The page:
In a recent column I wrote about my initial reaction when, after working hard and putting in lots of time, my boss’s feedback was that he was not evaluating me on effort, but on results. I shared how taken aback I was by what he said. Did he not appreciate my effort? Could he have said it in a kinder, softer way? At least he could have said, “Quint, thank you so much for your effort.”
In Peter Drucker’s viewpoint on leadership responsibility, he wrote that leaders achieve results, and there are times when being a leader will not make a person popular with everyone. It is true that people could say things in a gentler way, but the receiver also has the responsibility to hear the message and act on it.
I write on how important it is to create a great place for people to work. It lowers employee turnover, improves customer experience, and leads to financial sustainability. A big part of this is communication. There are many educational seminars on the best way to provide feedback. There are best-selling books on how to have difficult conversations. Much of what is shared is how to best educate the sender of the message. However, the receiver of the message also has a responsibility.
Recently it crossed my mind that there is not nearly as much development on how to best handle feedback that may not be positive. I am not talking about those difficult messages such as letting a patient know they have a terminal illness or the police informing a parent their child has had a tragic accident. This column is geared to those messages that an employee hears but wishes they did not.
Often I am asked what characteristics I feel are key to someone who has a desire to be in a top leadership role, like the president or vice president of an organization. The usual characteristics I share are skills like communication, developing talent, making tough decisions, strategic planning and implementation, fiscal stewardship, attracting and retaining talent, and achieving high customer satisfaction.
Now, there is one more I’d like to add: I feel the ability to receive tough feedback is critical. Some people will describe this as having thick skin. This is not a negative thing. It is the ability to receive messages that are not pleasant, while not focusing on the messenger or the way the message was delivered, but on its content.
Some people can handle this much better than others. I have never seen a person in a senior leader role who did not have the ability to hear a tough message. While they will often provide feedback around the need to learn more, they pay more attention to acting than evaluating how the message was provided.
How messages are received is very dependent on the individual. The same message delivered to two individuals in exactly the same way can be taken in two totally different ways. A person received what they thought was a very tough message from their boss. They showed the message to their spouse. They expected to hear from their spouse how the boss should not have said that. Instead, they heard, “I wish my boss was that direct. You are lucky, for now you know exactly what went wrong and what is expected.” It was the same message but different reactions.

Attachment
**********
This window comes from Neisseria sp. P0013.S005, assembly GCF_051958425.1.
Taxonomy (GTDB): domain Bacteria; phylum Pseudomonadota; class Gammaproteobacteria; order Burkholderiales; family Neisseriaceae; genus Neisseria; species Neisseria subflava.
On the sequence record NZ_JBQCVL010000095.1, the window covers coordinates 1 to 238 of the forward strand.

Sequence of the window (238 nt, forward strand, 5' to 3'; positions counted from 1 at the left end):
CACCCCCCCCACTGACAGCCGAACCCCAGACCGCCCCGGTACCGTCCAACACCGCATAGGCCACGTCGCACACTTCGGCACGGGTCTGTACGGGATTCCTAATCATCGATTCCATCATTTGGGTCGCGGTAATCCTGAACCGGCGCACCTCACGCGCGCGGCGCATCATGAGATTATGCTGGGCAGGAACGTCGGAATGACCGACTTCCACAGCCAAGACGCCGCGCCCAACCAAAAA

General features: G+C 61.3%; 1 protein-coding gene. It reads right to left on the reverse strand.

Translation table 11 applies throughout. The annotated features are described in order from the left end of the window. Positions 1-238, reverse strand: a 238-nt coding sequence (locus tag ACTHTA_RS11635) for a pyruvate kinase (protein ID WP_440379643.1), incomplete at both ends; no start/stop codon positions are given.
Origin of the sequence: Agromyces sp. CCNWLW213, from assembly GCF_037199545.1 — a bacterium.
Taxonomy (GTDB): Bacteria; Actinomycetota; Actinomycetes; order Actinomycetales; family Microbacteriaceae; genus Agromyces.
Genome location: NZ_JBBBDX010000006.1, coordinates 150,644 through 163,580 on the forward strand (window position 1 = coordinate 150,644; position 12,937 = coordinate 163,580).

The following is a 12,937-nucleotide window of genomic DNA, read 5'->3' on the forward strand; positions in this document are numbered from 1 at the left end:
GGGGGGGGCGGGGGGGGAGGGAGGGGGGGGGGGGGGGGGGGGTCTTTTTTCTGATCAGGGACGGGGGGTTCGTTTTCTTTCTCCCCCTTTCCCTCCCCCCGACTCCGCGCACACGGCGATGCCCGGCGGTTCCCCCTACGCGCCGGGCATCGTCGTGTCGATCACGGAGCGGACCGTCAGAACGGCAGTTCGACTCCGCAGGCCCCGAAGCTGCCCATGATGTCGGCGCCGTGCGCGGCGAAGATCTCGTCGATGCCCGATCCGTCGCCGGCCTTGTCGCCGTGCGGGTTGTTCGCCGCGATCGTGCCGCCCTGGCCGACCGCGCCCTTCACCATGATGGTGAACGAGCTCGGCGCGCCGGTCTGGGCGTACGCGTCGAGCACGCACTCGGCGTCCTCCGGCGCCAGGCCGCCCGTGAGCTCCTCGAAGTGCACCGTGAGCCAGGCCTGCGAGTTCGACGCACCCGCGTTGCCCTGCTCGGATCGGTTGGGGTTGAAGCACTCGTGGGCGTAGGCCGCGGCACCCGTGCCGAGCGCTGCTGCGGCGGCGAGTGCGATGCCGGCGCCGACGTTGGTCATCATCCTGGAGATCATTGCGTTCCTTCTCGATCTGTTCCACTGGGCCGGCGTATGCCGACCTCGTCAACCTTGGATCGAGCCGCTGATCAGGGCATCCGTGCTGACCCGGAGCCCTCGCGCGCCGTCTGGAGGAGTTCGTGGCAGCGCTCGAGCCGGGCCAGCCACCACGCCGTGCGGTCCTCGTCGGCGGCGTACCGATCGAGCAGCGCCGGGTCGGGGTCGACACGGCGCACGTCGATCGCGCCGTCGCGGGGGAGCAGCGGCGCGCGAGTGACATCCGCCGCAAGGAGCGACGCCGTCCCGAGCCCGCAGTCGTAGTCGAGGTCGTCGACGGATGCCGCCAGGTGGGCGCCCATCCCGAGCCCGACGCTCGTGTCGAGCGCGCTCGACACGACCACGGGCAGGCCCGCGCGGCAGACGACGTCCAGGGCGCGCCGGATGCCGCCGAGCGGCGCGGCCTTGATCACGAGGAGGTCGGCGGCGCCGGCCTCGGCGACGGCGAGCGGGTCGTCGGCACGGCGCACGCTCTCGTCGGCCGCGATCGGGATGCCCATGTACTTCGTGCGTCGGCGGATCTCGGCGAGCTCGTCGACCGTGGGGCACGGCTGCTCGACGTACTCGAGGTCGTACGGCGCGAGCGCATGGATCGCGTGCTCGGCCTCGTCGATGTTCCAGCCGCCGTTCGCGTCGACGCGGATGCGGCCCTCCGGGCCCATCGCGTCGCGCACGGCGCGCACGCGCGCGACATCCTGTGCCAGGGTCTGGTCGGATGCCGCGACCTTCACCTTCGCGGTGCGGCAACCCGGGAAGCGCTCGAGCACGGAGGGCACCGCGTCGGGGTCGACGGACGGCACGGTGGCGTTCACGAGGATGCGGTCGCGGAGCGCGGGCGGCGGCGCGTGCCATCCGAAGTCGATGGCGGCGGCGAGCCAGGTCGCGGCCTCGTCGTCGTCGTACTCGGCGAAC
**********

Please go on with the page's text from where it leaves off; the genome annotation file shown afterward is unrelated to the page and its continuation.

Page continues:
Learning how to hear and act on tough messages can be life-changing. In my case, while I did not like hearing from my boss that effort is not an excuse for my lack of results, it was a turning point in my career.
Better leaders appreciate clarity in their role and performance. Ten years ago, a person shared with me their desire to be developed. This person did not report to me; however, I knew them and their supervisor well. My response was, “You need to be better at receiving feedback.” I explained that their response was to look hurt and share with others how hurt they felt.
I have noticed that most people say they want feedback, but do they really? Or do they want only good feedback and provided in a particular manner? We need to remind ourselves that feedback that’s hard to hear is often a gift in disguise. It helps us overcome our barriers to growth.
Here are a few tips:
- Share with your supervisor that you will appreciate direct and honest feedback and you will not be defensive or sensitive.
- When you receive feedback that you are not meeting expectations, focus more on the content of the message than how it was said. Yes, things can often be said in better ways. However, don’t lose the content of the message.
- Realize what is behind the message. The predominant reason leaders provide critical feedback is to improve performance so the organization can do better. It can mean the difference between staying open or going out of business. Ownership feels the pressure all the time. They have loans to pay back, payroll to make, and customer complaints to resolve. Usually, the messages are meant to help people keep working.
Too often when a person is let go, they say, “I did not know it was coming. No one told me.” Too often this is correct. There are times when a less-than-skilled leader holds back the performance message hoping something will change. There are also times when a person does not comprehend the message. It is a good idea to put in writing what performance issues there are and what is expected with timelines.
I find people who deliver tough messages do so because they care deeply about the company and want the person receiving the message to be successful. Mark Clement, president and CEO of TriHealth in Cincinnati, Ohio, says accountability is a four-letter word: L-O-V-E. When a person loves the mission of the organization so much, they are willing to share a difficult message when it is needed to achieve that mission. He feels it also demonstrates love for the person who is receiving the tough message. It may appear hurtful, but it is not. It is meant to be helpful.
When we learn to accept tough messages in the spirit they were intended, we are receiving love from others and letting it make us better and better.